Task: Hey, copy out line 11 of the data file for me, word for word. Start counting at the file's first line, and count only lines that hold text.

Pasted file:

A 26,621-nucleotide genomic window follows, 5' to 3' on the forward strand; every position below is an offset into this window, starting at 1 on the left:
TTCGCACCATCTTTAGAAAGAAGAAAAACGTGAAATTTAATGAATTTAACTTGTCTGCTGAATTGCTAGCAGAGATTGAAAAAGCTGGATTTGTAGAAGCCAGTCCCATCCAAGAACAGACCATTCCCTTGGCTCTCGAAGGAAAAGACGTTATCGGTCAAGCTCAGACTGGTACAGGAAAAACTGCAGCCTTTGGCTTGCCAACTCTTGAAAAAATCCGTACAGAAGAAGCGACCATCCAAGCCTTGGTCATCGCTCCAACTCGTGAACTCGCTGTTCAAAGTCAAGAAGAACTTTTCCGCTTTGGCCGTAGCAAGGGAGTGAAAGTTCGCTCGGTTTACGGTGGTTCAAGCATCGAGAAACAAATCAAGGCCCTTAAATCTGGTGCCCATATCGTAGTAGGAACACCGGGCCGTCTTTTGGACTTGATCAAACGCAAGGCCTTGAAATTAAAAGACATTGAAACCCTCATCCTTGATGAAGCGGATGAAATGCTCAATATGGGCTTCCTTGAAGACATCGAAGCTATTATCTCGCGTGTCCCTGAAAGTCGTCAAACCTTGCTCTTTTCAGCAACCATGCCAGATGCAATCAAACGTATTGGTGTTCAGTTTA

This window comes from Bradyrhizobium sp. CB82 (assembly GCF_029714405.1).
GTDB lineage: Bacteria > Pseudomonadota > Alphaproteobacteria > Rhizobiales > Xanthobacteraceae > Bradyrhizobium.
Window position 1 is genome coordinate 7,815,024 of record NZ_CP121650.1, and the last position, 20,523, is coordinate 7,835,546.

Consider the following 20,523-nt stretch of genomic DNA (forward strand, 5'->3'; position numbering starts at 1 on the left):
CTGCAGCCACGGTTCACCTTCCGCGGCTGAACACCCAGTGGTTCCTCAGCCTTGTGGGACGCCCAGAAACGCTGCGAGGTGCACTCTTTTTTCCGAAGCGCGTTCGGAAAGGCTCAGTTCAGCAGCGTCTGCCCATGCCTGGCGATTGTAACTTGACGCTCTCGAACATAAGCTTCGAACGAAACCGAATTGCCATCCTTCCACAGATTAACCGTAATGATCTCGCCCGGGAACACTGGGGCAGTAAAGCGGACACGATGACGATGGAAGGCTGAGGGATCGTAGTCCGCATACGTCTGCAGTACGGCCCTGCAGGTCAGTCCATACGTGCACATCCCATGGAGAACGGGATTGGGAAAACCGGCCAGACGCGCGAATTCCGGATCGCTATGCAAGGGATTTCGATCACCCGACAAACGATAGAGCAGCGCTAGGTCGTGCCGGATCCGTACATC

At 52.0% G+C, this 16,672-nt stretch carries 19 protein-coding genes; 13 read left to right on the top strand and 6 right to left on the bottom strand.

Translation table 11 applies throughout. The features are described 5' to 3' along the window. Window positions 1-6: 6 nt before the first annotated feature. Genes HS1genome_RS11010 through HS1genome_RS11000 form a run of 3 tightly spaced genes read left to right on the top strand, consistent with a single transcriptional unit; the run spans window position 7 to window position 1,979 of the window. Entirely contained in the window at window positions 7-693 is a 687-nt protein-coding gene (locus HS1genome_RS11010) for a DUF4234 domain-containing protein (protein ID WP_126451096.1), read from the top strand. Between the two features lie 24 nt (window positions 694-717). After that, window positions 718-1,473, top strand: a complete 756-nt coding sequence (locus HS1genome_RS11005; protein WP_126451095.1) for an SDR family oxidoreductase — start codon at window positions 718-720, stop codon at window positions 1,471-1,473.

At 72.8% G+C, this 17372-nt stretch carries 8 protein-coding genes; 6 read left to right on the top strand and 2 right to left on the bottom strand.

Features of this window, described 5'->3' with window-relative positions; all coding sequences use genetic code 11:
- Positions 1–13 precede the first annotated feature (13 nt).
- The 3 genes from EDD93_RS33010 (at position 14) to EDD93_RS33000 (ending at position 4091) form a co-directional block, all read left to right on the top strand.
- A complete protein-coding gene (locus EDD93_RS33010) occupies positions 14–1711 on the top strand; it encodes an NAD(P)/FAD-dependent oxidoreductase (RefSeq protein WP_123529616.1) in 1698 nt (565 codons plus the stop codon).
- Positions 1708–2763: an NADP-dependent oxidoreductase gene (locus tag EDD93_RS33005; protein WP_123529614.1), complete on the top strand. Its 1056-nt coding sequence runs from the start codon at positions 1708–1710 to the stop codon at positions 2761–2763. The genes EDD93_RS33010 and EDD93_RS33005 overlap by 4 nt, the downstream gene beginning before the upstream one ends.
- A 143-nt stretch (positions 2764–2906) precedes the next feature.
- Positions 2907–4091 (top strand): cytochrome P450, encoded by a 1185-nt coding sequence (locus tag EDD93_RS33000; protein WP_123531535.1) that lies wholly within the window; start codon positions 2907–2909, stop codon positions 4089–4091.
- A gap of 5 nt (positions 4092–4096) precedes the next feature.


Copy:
Features of this window, described 5'->3' with window-relative positions; all coding sequences use genetic code 11: